Justin Cabrillos: Flock/Huddle/Describe/Seesaw
February 6, 2017
In December 2016, Danspace Project and the Museum of Modern Art (MoMA)’s Department of Media and Performance Art collaborated on an unprecedented Research Residency with artist Simone Forti, on the occasion of MoMA’s acquisition of Forti’s Dance Constructions (1961). During the weeklong residency, Forti, invited guests, and the public engaged in discussions and workshops to ensure that this work is brought to the dance community and the new generations who will carry it forward. Below, artist and performer Justin Cabrillos responds to her experience working with Forti:
I’m approaching a crowd of bodies reminding myself, Step into the space between people. A number of birds of one kind feeding, resting, or travelling together. A number of domestic animals, especially dancers, that are kept together. Pass through that space between people. A large number of people, a crowd, gathers to go in a flock: a band or company of persons. We found space as a way of being together.
A brief gathering of bodies to receive instructions, especially in American Football. One action: to crowd together, nestle closely, to huddle.
Go slowly so that the audience can witness the game. The construction itself can create movement or situation, shifts the relation between body movement and sculpture: crowd together and nestle closely.
The distinction between life and art is less pronounced on the West Coast, but what is essential: to see the form in space so that it’s seen as a form and has beauty, formally human.
To huddle and give mass. Also necessary: how pressure moves through the group, how to see the intuitive shifting around, using the whole mass of the body. Have a private discussion; Curl one’s body into a small space. Heap together in a disorderly manner. Confer, meet obstacles and negotiate being part of the mass.
It was easier to climb onto the top of the huddle when the shin was on the lower back of the person supporting you. Dancers experience the huddle by heaping together. Artists look at it conceptually.
She slowed it down to see the decisions. Simone decided to move to New York and decided to make Huddle after seeing so much urban space and approached the body as part of nature as something that has mass and solidity.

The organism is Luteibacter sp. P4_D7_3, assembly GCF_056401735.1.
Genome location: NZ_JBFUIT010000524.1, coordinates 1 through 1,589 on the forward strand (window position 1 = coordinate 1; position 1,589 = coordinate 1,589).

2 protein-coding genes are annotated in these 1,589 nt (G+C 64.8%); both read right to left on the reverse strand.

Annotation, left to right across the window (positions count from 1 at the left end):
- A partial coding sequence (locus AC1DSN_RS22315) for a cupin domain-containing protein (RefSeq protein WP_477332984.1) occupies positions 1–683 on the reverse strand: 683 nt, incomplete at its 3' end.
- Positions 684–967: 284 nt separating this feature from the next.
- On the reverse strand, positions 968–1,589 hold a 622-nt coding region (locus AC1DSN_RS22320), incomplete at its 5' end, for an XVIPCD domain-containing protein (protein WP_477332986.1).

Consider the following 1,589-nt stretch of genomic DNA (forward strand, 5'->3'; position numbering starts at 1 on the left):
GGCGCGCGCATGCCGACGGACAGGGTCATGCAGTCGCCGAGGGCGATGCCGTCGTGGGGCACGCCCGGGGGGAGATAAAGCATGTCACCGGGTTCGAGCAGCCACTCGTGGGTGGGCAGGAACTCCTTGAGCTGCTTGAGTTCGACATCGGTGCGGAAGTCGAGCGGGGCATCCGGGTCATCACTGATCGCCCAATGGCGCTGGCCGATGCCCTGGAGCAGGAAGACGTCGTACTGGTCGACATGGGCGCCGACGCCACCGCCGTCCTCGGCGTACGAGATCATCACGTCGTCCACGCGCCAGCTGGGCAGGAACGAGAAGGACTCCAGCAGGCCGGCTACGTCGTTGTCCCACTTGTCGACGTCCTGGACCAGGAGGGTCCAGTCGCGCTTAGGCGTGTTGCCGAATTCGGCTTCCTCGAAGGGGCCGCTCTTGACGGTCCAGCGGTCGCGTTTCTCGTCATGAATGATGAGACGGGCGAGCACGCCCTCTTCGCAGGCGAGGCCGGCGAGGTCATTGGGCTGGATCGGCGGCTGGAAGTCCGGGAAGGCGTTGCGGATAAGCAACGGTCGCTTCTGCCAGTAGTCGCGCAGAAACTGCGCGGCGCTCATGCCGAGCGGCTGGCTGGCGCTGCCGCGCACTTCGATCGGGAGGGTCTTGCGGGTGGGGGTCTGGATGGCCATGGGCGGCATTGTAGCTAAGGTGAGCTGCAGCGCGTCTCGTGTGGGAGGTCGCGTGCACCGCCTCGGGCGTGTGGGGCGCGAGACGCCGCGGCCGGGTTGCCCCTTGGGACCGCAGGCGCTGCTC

A close grouping of people or things. Step closer to the crease of the hip to keep the knee–of the person supporting you–safe. I just needed something solid, so that a mountain made of organic material has consciousness.
After a warm up involving arm swings and Tai Chi, huddling earth. The climber is the earth that becomes conscious, then becomes obstacle, becomes part of the earth. After an event a huddle may take place to congratulate one another for the team’s success, or to commiserate a defeat.
She wanted Huddle to be pedestrian and not stylized. It’s an action of a team gathering together, usually in a tight circle, to strategize, motivate or celebrate. It is a popular strategy for keeping opponents insulated from sensitive information, and acts as a form of insulation when the level of noise in the venue is such that normal on-field communication is difficult. Simone said when she made Huddle (to huddle and give mass) that she was going through a break up.
A situation characterized by rapid, repeated changes from one state or condition to another. As one end goes up the other goes down. Example: Simone and her dancers tried everything they could think of on the seesaw, also known as a teeter-totter, a long narrow board supported by a single pivot point, most commonly located at the midpoint between both ends.
Robert Dunn’s assignment:
Jump and land with a different number of body parts.
A long plank balanced in the middle on a fixed support, on each end of which children sit and swing up and down by pushing the ground alternately with their feet.
Each work creates its own situation. Literally, this-that, seemingly attributable to the back-and-forth motion for which a dance is known. We can be completely still and affect the balance. As in, the transmission of that dance to this body.